Like most utility records, the records BL obtained from the other utility owners were fairly accurate with regard to the absence or presence of lines in the vicinity as well as the sizes of those lines. However, utility records are not intended to depict the true positions of the lines, and positional inaccuracies can range anywhere from several feet to several hundred feet. By using the physical features provided by the photogrammetry, BL was able to correlate the information from the records well enough to complete the permit and bid-set drawings. Quality Level D mapping progressed quickly and allowed BL to generate the permitting set of deliverables within two weeks of the project’s start date and the bid set within three weeks of the start date so that the permitting authority and bidders could begin their reviews.
While the Level D data allowed BL to predict the number of gas offsets around other utilities, it was not accurate enough to say exactly where the offsets would be. Such inaccuracies can change, for example, the proposed position of the new utility from one travel lane to another when the utility is located under roads, which can drastically affect the construction schedule and budget. To avoid these problems, a higher quality level was needed. BL sent utility designators into the field to apply electromagnetic and radar techniques in order to detect and mark the existing utilities. After the designators had been in the field for several days putting down paint marks, BL’s surveyors came in to locate the marks for ultimate plotting on the drawings to achieve Quality Level B.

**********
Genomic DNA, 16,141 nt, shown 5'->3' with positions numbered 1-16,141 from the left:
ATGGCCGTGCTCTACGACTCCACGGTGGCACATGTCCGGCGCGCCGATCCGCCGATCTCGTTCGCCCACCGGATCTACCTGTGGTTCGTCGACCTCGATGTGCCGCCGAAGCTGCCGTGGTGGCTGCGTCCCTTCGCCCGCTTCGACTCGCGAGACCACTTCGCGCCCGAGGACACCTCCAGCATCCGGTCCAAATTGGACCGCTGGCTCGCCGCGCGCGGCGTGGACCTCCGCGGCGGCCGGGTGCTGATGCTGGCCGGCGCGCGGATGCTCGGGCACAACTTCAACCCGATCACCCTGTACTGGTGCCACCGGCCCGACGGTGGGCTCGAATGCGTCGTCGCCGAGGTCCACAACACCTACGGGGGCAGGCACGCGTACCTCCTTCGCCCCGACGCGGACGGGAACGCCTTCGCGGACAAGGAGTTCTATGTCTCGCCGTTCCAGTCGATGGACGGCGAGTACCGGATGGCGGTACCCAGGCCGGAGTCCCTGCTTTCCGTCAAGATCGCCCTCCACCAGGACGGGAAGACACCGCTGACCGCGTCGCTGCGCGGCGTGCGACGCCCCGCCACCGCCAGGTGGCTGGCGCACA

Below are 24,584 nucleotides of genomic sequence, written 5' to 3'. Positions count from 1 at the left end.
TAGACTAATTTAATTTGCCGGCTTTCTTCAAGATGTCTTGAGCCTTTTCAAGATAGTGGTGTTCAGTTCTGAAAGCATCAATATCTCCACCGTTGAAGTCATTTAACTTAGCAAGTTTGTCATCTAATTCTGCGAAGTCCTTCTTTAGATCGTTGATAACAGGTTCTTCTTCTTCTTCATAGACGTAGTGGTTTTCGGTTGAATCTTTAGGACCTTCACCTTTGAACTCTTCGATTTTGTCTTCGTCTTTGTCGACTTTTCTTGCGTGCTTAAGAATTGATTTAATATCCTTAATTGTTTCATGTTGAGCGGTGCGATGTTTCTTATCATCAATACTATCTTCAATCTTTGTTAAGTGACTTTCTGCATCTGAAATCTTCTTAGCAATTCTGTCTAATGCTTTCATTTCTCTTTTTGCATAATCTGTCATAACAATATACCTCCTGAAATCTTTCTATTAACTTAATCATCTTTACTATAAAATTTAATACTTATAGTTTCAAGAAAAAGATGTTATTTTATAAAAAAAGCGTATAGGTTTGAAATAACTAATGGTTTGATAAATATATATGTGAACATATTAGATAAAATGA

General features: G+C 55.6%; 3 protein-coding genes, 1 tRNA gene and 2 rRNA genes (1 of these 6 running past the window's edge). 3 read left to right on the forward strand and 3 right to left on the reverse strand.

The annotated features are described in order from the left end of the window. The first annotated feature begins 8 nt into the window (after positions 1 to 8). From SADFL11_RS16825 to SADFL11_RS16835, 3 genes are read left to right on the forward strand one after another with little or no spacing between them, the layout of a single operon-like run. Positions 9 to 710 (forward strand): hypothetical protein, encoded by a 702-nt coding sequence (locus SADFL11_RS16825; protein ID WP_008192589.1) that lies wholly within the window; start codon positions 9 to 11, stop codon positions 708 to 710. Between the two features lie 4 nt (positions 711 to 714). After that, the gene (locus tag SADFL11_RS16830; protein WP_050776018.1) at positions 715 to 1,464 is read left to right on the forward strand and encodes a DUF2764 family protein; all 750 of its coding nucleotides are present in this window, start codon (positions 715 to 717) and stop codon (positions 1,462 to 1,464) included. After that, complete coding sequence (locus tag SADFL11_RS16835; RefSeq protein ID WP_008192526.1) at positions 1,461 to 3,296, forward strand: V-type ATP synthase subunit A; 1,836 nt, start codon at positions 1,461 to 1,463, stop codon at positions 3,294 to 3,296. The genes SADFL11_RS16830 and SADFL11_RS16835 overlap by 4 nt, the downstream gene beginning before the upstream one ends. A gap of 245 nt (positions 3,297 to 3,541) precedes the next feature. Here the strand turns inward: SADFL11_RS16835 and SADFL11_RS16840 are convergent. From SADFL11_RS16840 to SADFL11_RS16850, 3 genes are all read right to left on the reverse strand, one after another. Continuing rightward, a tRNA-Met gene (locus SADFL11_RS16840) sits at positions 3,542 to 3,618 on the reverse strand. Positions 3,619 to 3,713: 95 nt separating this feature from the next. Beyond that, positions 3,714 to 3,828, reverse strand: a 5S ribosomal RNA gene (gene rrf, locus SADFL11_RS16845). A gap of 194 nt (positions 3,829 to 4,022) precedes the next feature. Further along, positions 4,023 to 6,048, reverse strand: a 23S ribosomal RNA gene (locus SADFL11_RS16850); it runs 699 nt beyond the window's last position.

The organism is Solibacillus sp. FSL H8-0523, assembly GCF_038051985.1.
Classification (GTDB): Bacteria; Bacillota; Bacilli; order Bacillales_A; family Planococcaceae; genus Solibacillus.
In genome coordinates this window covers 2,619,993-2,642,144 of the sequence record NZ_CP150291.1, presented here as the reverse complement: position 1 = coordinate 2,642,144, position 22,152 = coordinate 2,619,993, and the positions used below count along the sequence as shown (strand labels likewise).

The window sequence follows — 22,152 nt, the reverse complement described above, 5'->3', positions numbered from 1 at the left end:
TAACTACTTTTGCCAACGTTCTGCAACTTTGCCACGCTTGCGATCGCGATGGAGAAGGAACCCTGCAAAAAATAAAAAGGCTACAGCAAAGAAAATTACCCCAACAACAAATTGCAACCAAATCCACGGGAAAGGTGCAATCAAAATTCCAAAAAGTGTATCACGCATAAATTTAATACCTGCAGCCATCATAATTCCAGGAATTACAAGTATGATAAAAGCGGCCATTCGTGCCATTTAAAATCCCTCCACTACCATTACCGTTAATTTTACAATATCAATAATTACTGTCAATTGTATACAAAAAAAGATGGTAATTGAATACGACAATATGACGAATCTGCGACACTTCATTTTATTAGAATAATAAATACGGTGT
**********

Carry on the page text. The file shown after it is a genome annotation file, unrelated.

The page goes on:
Why not continue to Level A? One of the most important services of an SUE provider is to help the owner achieve a positive return on the SUE investment. This means that the cost of SUE should not exceed the cost (measured both in dollars and less tangible costs) of simply moving the utility that is being located. On this project, BL determined that Quality Level B mapping was accurate enough to allow the firm’s engineers to design gas offsets around existing utilities with confidence in the number of existing utilities that would be encountered in their horizontal positions. Once the gas offsets were designed and depicted on the drawing, the number of fittings and the general depth of the offsets could be taken off by the bidders. However, because open-cut construction was being used on this project, the contractor had the opportunity to uncover the existing utility crossings and measure their depth. He could then determine whether to offset the new pipe above or below the existing utility. While this option might represent a slight deviation from the design plans, the change would only be to the length of the straight pipe between the fittings as the offset would have to be either deeper or shallower. Since straight pipe is cut to length on the job anyway, this change had no effect on the schedule and little effect on the budget. Trying to control this budget effect by providing the marginal improvement of Level A data in design would not have justified the cost of improving to that quality level.